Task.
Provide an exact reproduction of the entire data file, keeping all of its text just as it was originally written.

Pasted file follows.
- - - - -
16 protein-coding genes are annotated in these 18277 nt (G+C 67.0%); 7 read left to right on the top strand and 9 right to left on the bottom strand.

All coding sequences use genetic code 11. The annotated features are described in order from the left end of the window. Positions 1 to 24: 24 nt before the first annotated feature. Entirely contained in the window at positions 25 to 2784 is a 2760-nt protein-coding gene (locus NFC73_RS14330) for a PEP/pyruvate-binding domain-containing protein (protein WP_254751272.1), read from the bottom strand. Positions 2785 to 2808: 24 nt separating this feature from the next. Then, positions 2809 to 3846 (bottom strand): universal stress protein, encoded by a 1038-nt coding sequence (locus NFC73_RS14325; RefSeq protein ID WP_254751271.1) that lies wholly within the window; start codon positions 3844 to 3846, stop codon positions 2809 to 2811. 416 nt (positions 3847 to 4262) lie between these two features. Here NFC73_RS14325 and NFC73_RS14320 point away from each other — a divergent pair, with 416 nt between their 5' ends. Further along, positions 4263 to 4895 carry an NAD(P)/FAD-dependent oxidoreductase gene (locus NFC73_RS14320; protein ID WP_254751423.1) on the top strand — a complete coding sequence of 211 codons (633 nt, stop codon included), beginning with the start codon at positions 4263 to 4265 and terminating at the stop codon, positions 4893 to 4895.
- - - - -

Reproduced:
16 protein-coding genes are annotated in these 18277 nt (G+C 67.0%); 7 read left to right on the top strand and 9 right to left on the bottom strand.

All coding sequences use genetic code 11. The annotated features are described in order from the left end of the window. Positions 1 to 24: 24 nt before the first annotated feature. Entirely contained in the window at positions 25 to 2784 is a 2760-nt protein-coding gene (locus NFC73_RS14330) for a PEP/pyruvate-binding domain-containing protein (protein WP_254751272.1), read from the bottom strand. Positions 2785 to 2808: 24 nt separating this feature from the next. Then, positions 2809 to 3846 (bottom strand): universal stress protein, encoded by a 1038-nt coding sequence (locus NFC73_RS14325; RefSeq protein ID WP_254751271.1) that lies wholly within the window; start codon positions 3844 to 3846, stop codon positions 2809 to 2811. 416 nt (positions 3847 to 4262) lie between these two features. Here NFC73_RS14325 and NFC73_RS14320 point away from each other — a divergent pair, with 416 nt between their 5' ends. Further along, positions 4263 to 4895 carry an NAD(P)/FAD-dependent oxidoreductase gene (locus NFC73_RS14320; protein ID WP_254751423.1) on the top strand — a complete coding sequence of 211 codons (633 nt, stop codon included), beginning with the start codon at positions 4263 to 4265 and terminating at the stop codon, positions 4893 to 4895.